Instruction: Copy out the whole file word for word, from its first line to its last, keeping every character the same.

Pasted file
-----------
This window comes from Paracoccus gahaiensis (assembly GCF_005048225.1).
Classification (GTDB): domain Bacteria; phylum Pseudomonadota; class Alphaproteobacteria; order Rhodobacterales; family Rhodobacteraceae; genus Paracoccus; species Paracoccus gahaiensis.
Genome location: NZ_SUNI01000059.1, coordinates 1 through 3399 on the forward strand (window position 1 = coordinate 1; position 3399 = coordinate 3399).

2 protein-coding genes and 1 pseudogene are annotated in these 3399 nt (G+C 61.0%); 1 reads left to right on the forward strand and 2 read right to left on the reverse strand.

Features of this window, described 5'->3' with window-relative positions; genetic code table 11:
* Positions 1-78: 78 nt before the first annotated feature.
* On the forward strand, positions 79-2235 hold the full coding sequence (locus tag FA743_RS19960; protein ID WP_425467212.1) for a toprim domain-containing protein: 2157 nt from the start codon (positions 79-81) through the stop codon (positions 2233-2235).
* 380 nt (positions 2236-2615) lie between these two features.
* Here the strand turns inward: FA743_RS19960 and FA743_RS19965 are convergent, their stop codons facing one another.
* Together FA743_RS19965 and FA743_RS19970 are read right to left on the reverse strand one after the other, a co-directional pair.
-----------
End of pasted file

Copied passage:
This window comes from Paracoccus gahaiensis (assembly GCF_005048225.1).
Classification (GTDB): domain Bacteria; phylum Pseudomonadota; class Alphaproteobacteria; order Rhodobacterales; family Rhodobacteraceae; genus Paracoccus; species Paracoccus gahaiensis.
Genome location: NZ_SUNI01000059.1, coordinates 1 through 3399 on the forward strand (window position 1 = coordinate 1; position 3399 = coordinate 3399).

2 protein-coding genes and 1 pseudogene are annotated in these 3399 nt (G+C 61.0%); 1 reads left to right on the forward strand and 2 read right to left on the reverse strand.

Features of this window, described 5'->3' with window-relative positions; genetic code table 11:
* Positions 1-78: 78 nt before the first annotated feature.
* On the forward strand, positions 79-2235 hold the full coding sequence (locus tag FA743_RS19960; protein ID WP_425467212.1) for a toprim domain-containing protein: 2157 nt from the start codon (positions 79-81) through the stop codon (positions 2233-2235).
* 380 nt (positions 2236-2615) lie between these two features.
* Here the strand turns inward: FA743_RS19960 and FA743_RS19965 are convergent, their stop codons facing one another.
* Together FA743_RS19965 and FA743_RS19970 are read right to left on the reverse strand one after the other, a co-directional pair.